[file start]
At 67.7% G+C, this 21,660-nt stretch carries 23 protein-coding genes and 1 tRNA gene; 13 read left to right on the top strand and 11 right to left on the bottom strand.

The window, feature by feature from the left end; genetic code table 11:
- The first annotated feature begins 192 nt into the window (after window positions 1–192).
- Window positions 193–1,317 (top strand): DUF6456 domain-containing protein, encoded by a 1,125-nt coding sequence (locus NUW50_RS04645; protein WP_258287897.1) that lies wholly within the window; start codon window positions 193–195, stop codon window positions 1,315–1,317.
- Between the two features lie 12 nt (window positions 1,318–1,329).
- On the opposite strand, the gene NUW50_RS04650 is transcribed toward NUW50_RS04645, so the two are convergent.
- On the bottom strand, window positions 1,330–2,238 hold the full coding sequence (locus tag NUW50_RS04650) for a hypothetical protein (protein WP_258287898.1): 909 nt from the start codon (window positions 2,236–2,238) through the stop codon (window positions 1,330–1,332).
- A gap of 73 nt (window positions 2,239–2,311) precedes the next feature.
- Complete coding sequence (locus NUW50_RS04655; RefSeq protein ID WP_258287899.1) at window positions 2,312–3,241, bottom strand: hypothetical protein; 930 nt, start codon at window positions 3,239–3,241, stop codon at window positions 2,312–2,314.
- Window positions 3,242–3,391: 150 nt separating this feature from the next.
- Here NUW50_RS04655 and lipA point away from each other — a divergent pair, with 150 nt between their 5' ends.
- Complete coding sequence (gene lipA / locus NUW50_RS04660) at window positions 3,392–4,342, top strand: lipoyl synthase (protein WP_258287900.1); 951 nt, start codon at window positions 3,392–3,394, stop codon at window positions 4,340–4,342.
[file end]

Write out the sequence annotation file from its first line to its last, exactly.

At 67.7% G+C, this 21,660-nt stretch carries 23 protein-coding genes and 1 tRNA gene; 13 read left to right on the top strand and 11 right to left on the bottom strand.

The window, feature by feature from the left end; genetic code table 11:
- The first annotated feature begins 192 nt into the window (after window positions 1–192).
- Window positions 193–1,317 (top strand): DUF6456 domain-containing protein, encoded by a 1,125-nt coding sequence (locus NUW50_RS04645; protein WP_258287897.1) that lies wholly within the window; start codon window positions 193–195, stop codon window positions 1,315–1,317.
- Between the two features lie 12 nt (window positions 1,318–1,329).
- On the opposite strand, the gene NUW50_RS04650 is transcribed toward NUW50_RS04645, so the two are convergent.
- On the bottom strand, window positions 1,330–2,238 hold the full coding sequence (locus tag NUW50_RS04650) for a hypothetical protein (protein WP_258287898.1): 909 nt from the start codon (window positions 2,236–2,238) through the stop codon (window positions 1,330–1,332).
- A gap of 73 nt (window positions 2,239–2,311) precedes the next feature.
- Complete coding sequence (locus NUW50_RS04655; RefSeq protein ID WP_258287899.1) at window positions 2,312–3,241, bottom strand: hypothetical protein; 930 nt, start codon at window positions 3,239–3,241, stop codon at window positions 2,312–2,314.
- Window positions 3,242–3,391: 150 nt separating this feature from the next.
- Here NUW50_RS04655 and lipA point away from each other — a divergent pair, with 150 nt between their 5' ends.
- Complete coding sequence (gene lipA / locus NUW50_RS04660) at window positions 3,392–4,342, top strand: lipoyl synthase (protein WP_258287900.1); 951 nt, start codon at window positions 3,392–3,394, stop codon at window positions 4,340–4,342.